"Take that first step and make the call to get help. As hard as it is, going on the waiting lists, just make that first step.
"Honestly, I don't know where I'd be without this place, I owe everything to the detox [unit]."
Stephanie Gough, 47, has struggled with addiction since the age of 14, attending a range of rehabilitation facilities across the North Island.
Gough has been through the Dargaville unit three times to deal with her alcohol and drug dependency and said the unit had offered some of the best support she had experienced.
"Unfortunately for me, I do keep falling over but it's places like [the unit] that have helped me get back on my feet," she said.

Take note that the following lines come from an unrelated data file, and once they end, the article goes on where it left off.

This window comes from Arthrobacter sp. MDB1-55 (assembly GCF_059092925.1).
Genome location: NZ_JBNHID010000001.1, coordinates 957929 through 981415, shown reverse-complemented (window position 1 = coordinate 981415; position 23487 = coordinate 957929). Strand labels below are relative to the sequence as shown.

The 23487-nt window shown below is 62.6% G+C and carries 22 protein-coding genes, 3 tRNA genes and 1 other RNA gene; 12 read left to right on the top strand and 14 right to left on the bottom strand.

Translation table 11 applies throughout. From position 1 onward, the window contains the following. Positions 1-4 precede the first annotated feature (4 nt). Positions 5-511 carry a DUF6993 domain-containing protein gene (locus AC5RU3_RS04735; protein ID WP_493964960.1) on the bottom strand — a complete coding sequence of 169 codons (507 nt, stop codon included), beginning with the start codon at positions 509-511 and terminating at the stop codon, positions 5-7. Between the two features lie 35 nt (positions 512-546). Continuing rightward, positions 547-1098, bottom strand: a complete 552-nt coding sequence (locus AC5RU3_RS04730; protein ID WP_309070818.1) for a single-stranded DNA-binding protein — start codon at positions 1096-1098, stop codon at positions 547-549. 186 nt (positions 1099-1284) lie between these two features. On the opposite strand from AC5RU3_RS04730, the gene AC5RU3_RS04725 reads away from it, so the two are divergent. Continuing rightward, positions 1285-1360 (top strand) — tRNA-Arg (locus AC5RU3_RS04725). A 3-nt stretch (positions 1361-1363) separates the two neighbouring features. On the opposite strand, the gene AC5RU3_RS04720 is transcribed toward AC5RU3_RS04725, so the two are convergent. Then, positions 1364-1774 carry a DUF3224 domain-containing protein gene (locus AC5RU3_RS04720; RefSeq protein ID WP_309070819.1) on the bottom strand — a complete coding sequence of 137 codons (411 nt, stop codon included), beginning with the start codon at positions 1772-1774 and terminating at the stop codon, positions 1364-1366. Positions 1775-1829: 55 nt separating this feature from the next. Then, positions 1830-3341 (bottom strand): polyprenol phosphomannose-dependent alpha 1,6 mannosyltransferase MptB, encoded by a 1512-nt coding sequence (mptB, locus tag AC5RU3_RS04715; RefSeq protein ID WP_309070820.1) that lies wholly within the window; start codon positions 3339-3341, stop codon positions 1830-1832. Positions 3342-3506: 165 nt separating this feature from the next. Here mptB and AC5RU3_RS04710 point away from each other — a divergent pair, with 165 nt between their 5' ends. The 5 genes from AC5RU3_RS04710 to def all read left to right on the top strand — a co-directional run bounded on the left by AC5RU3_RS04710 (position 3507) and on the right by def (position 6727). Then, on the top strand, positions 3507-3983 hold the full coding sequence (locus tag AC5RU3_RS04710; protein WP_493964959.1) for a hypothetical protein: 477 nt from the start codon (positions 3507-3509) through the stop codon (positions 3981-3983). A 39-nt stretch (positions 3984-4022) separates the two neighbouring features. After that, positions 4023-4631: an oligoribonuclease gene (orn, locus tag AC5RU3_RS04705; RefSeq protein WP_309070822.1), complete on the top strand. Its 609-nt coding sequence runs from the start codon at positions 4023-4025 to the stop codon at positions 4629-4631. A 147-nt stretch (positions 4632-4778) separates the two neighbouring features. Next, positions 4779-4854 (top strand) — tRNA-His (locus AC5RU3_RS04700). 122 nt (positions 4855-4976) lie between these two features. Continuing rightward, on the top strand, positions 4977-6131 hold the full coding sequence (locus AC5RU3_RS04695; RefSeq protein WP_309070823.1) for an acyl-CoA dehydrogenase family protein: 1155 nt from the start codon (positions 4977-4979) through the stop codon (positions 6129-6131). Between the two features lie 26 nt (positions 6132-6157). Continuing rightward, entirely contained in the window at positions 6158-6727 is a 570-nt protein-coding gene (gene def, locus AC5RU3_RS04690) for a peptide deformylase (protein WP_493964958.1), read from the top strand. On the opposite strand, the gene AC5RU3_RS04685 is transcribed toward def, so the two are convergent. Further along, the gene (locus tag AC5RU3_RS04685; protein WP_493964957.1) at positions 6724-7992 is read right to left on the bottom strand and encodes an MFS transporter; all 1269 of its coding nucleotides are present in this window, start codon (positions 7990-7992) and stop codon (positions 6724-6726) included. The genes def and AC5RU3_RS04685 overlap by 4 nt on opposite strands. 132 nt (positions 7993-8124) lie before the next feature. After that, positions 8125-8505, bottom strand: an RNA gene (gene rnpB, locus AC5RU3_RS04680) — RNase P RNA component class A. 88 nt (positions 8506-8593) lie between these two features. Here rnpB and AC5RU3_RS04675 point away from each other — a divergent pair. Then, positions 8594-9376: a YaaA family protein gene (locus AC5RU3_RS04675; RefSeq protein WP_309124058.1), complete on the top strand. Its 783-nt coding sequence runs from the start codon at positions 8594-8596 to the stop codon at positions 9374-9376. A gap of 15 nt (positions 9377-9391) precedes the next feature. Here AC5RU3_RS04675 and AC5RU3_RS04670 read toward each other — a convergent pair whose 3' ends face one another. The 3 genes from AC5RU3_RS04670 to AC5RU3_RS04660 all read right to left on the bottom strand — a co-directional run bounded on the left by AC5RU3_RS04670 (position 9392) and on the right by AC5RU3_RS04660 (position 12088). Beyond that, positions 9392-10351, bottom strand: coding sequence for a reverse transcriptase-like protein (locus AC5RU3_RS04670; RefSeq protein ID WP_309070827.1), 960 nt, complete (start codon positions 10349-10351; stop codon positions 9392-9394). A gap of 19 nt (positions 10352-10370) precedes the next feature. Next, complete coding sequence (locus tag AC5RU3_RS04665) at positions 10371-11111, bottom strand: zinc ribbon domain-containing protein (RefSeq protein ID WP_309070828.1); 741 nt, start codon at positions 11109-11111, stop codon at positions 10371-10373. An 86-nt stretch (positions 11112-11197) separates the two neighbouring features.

"I don't know what I would have done without it, to be honest."
Gough hoped people who were struggling to recover from their addiction could find the strength to continue on their journey of recovery despite of the reception they might get from others.
"People think that you don't try hard enough and you're a drain on the system and it's a daily struggle to try to beat that negativity and stay positive.
"It's not how many times you fall down, it's when you pick yourself up which matters, you can overcome any obstacle as long as you just keeping sticking with it."
Unit clinical nurse manager Rachel Beech has worked in mental health and addiction services for more than two decades and was in Dargaville when Timatanga Hou was opened as a three-bed unit in 2010.
Two more beds were added in 2012 before it was increased to its current eight beds. The average length of stay was about two weeks with at least 100 people going through the unit annually.
Currently, the waiting period for a room was five to seven weeks, down from the 10-12 weeks when the unit had only five beds.